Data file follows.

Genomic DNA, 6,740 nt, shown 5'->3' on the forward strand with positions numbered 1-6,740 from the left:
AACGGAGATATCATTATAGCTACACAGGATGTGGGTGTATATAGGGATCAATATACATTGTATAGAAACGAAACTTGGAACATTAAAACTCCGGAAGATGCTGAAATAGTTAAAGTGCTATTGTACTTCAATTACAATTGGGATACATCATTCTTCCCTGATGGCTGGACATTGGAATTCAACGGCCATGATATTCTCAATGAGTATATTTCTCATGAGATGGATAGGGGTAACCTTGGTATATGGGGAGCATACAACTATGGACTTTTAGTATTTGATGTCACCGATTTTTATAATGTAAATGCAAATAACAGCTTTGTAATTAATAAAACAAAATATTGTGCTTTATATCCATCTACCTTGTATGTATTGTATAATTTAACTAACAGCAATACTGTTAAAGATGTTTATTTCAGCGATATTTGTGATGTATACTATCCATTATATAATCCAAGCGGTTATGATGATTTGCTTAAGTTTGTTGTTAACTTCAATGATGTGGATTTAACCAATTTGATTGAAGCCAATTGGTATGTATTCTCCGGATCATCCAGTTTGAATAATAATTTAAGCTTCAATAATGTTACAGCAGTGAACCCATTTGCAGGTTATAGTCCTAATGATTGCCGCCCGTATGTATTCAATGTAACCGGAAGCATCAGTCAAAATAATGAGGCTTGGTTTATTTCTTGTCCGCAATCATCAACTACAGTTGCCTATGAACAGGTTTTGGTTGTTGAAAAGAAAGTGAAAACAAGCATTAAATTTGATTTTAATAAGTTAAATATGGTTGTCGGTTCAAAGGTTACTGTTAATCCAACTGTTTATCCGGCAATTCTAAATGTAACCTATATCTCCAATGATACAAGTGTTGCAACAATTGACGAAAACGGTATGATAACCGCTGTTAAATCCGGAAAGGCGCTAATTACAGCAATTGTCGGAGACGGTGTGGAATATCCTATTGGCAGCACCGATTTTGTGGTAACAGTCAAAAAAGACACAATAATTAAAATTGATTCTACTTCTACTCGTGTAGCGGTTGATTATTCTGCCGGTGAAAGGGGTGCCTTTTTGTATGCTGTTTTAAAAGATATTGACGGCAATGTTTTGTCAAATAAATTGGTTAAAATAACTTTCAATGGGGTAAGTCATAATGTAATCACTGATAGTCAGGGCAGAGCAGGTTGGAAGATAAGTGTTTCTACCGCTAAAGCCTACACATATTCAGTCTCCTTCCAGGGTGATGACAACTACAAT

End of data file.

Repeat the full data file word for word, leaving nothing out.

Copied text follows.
Genomic DNA, 6,740 nt, shown 5'->3' on the forward strand with positions numbered 1-6,740 from the left:
AACGGAGATATCATTATAGCTACACAGGATGTGGGTGTATATAGGGATCAATATACATTGTATAGAAACGAAACTTGGAACATTAAAACTCCGGAAGATGCTGAAATAGTTAAAGTGCTATTGTACTTCAATTACAATTGGGATACATCATTCTTCCCTGATGGCTGGACATTGGAATTCAACGGCCATGATATTCTCAATGAGTATATTTCTCATGAGATGGATAGGGGTAACCTTGGTATATGGGGAGCATACAACTATGGACTTTTAGTATTTGATGTCACCGATTTTTATAATGTAAATGCAAATAACAGCTTTGTAATTAATAAAACAAAATATTGTGCTTTATATCCATCTACCTTGTATGTATTGTATAATTTAACTAACAGCAATACTGTTAAAGATGTTTATTTCAGCGATATTTGTGATGTATACTATCCATTATATAATCCAAGCGGTTATGATGATTTGCTTAAGTTTGTTGTTAACTTCAATGATGTGGATTTAACCAATTTGATTGAAGCCAATTGGTATGTATTCTCCGGATCATCCAGTTTGAATAATAATTTAAGCTTCAATAATGTTACAGCAGTGAACCCATTTGCAGGTTATAGTCCTAATGATTGCCGCCCGTATGTATTCAATGTAACCGGAAGCATCAGTCAAAATAATGAGGCTTGGTTTATTTCTTGTCCGCAATCATCAACTACAGTTGCCTATGAACAGGTTTTGGTTGTTGAAAAGAAAGTGAAAACAAGCATTAAATTTGATTTTAATAAGTTAAATATGGTTGTCGGTTCAAAGGTTACTGTTAATCCAACTGTTTATCCGGCAATTCTAAATGTAACCTATATCTCCAATGATACAAGTGTTGCAACAATTGACGAAAACGGTATGATAACCGCTGTTAAATCCGGAAAGGCGCTAATTACAGCAATTGTCGGAGACGGTGTGGAATATCCTATTGGCAGCACCGATTTTGTGGTAACAGTCAAAAAAGACACAATAATTAAAATTGATTCTACTTCTACTCGTGTAGCGGTTGATTATTCTGCCGGTGAAAGGGGTGCCTTTTTGTATGCTGTTTTAAAAGATATTGACGGCAATGTTTTGTCAAATAAATTGGTTAAAATAACTTTCAATGGGGTAAGTCATAATGTAATCACTGATAGTCAGGGCAGAGCAGGTTGGAAGATAAGTGTTTCTACCGCTAAAGCCTACACATATTCAGTCTCCTTCCAGGGTGATGACAACTACAAT